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Worrying Symptoms? When to See Your Doctor – words Al Woods
Getting to see your family doctor can sometimes seem like a challenge as waiting times increase. Generally, if you feel the need to visit the medical centre, it’s because you are unwell or concerned about an aspect of your health.
You try to schedule an appointment only to be told that you will have to wait days, or sometimes weeks to see a physician. Some patients feel that they will either be dead or better by then.
In the UK, waiting times rose to an average of thirteen days in 2017, but more than 40% of routine patients waited longer than two weeks for an appointment. This pales into insignificance when compared with a similar survey across fifteen US cities which found an average wait of twenty-four days. For those in Boston that rises to a staggering average of fifty-two days!
A downside of this situation is for patients who are not necessarily feeling ill but have some symptoms they are concerned about. An online symptom checker can often mislead. While they would like to discuss them with their GP, they don’t want to feel as if they are wasting the doctors valuable time. The patient, men in particular, puts off making an appointment but, for some seemingly innocuous conditions this delay can have serious, sometimes life-threatening consequences.
If you have any worrying symptoms or health concerns, you need to make the appointment and see your doctor. They will be only too happy to tell you if there is nothing to worry about and put your mind at rest. But they will also be glad to catch a potentially serious condition early. The following are symptoms that are worth getting checked out.
You can be expected to find yourself short of breath after doing any form of vigorous exercise or by being at high altitude. The extent of your breathlessness and how long it lasts will depend on your level of fitness. However, if you are struggling for breath without having exerted yourself it can be a sign of a serious underlying condition, especially if additional symptoms are present. If it happens suddenly it could be an allergic reaction or anxiety, but if it comes on gradually it can indicate problems with the heart. lungs or blood vessels.
Unexpected Loss of Weight
The weight loss industry is huge and losing weight without any effort would be a dream come true for many people. But unexplained weight loss, where you haven’t increased your exercise or reduced your intake of calories, can be a sign of a number of conditions. Stressful life events such as a bereavement or divorce can result in temporary loss in weight. Over a longer term, it can be a symptom of diabetes, overactive thyroid, stomach ulcer, Parkinson’s, dementia depression or various types of cancer.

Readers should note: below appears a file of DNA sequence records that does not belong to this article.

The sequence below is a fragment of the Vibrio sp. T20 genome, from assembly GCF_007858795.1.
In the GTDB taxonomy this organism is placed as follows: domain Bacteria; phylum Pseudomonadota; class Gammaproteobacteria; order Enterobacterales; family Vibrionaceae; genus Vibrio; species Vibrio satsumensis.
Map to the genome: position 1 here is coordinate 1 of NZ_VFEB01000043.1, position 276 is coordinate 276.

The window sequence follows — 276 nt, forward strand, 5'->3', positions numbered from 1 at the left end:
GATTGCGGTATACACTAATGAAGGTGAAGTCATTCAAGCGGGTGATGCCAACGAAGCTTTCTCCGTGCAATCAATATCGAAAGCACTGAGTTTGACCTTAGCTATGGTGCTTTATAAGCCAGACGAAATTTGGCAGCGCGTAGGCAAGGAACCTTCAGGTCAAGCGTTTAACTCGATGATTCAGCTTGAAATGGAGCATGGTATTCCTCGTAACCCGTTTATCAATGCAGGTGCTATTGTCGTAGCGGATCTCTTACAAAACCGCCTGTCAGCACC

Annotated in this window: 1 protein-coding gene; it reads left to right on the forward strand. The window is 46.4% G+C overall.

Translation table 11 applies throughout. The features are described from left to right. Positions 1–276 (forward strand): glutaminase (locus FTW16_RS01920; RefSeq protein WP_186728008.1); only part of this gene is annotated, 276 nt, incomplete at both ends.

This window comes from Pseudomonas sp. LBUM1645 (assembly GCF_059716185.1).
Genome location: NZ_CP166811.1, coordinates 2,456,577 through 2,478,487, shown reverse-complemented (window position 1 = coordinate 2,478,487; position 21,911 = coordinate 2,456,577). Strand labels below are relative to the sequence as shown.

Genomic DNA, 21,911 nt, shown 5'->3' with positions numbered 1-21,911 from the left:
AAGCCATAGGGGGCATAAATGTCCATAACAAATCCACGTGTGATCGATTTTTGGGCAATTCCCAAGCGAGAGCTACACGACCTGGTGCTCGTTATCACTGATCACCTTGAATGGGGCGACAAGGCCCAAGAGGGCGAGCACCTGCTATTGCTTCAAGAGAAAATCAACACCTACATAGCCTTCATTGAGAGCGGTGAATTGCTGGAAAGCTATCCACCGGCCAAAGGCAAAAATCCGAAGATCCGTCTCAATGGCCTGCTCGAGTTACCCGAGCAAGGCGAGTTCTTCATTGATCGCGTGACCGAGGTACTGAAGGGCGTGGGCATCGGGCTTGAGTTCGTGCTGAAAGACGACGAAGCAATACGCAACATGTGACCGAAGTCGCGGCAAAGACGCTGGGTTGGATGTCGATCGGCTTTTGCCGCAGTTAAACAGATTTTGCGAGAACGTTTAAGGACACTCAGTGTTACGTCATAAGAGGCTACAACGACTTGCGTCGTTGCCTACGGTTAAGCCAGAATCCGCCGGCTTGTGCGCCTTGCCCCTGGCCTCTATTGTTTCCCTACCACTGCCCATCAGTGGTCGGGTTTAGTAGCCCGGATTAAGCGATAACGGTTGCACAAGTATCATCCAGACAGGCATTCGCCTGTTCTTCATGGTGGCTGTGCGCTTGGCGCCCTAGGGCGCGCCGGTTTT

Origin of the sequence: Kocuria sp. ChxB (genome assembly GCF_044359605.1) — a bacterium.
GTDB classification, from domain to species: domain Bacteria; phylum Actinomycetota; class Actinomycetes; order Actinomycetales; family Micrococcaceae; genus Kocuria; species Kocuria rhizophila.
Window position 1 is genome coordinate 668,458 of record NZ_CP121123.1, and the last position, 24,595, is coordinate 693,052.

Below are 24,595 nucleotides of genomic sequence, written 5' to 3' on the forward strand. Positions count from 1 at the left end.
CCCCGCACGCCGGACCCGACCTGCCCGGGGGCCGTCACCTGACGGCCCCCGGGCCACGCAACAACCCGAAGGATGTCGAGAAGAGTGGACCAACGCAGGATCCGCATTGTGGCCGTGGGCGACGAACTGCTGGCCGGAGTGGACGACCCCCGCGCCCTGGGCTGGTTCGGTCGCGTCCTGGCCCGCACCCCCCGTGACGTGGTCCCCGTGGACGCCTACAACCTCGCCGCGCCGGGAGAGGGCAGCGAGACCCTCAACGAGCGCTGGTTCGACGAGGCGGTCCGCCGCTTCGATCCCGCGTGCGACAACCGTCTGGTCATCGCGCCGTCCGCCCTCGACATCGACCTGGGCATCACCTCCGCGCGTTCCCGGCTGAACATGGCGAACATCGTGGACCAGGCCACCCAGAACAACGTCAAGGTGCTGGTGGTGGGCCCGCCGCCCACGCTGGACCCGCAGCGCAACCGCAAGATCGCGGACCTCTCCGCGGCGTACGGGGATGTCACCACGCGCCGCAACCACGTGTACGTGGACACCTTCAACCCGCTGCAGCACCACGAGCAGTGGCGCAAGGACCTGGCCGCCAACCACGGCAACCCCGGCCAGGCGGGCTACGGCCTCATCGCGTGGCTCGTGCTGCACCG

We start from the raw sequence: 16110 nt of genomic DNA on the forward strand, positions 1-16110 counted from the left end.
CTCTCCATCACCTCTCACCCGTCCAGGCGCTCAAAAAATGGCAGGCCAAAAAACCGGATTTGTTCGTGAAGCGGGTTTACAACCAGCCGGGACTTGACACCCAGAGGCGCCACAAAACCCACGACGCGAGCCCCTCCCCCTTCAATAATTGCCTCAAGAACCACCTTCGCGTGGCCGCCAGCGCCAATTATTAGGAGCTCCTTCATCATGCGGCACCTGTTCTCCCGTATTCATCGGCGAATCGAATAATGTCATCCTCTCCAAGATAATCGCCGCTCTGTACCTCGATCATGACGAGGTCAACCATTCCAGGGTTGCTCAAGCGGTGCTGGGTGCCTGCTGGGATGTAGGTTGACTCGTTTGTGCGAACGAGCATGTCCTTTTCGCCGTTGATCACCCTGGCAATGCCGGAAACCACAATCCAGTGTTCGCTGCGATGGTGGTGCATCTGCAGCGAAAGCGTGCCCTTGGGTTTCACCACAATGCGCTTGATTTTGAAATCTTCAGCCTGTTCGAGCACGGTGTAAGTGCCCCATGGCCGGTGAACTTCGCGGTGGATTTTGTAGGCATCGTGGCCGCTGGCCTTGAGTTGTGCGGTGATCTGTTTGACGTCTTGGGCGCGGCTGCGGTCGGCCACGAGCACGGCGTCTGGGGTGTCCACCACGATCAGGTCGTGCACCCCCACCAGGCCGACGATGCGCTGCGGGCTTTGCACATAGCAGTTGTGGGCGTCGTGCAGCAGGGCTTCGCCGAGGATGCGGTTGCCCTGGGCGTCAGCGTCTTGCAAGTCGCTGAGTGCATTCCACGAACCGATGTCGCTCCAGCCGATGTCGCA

Water is essential to your health and being thirsty is your body’s way of saying it needs topping up. According to the latest advice, in a temperate climate you should drink one to two litres of water a day. A hot climate, vigorous exercise and a high salt intake will increase your thirst levels. However, not being able to quench your thirst could point to a more serious problem. Dehydration can be a result of illness when coupled with diarrhoea and vomiting. If, along with your thirst, you need to urinate more often, are fatigued and have blurred vision, you should get tested for diabetes. Constant thirst can also be a symptom of anaemia. These conditions are all treatable, but you need to consult your doctor.
Most people suffer from a headache from time to time and there are many factors that can set it off. Colds or flu, tension, eye strain, dehydration and hangovers are among the most common causes. However, if your headache becomes frequent or consistent, painkillers don’t work or you have other symptoms, you should see your doctor. Nausea and sensitivity to light could indicate a migraine. Pain in your jaw when eating and double vision can mean inflamed arteries in your head or neck which needs urgent treatment.
If you have recently suffered a bad head injury and the pain is accompanied by speech problems, drowsiness, confusion, vision loss or stiff neck, you should call an ambulance or get to the hospital emergency room.
Moles and Freckles
Moles and freckles appear in childhood and are both caused by concentrations of melanin in skin cells. Freckles are usually inherited by those with fairer skin and can darken when exposed to the sun. The majority of us have moles with average of thirty on white skinned people, although some have many hundreds. Both freckles and moles can fade or disappear in later life. However, if a mole or freckle changes in size or colour, the border changes or the spot becomes raised, you should have it checked as it can be a precursor of skin cancer. Similarly, if a new mole appears it will usually be nothing to worry about, but visit a doctor to be sure.
Your doctor is a highly trained professional, but they can make mistakes. Many medical centres are under pressure to meet patient appointment targets and this can lead to a misdiagnosis. The conditions above and others can be too easily dismissed as nothing to be concerned about or mistaken for something else for which the wrong treatment is prescribed. Both of these errors could result in long-term health issues.
If you are not happy with a diagnosis or you think that you have suffered from injury or illness as a direct cause of medical negligence you should first get a second opinion from another doctor.
You might also be entitled to compensation for medical costs, pain and suffering, loss of earnings and other expenses. To find out how to make medical negligence compensation claim in the UK, consult a legal expert who is a specialist in this field and who will advise you how to proceed.
Worrying Symptoms? When to See Your Doctor – words Al Woods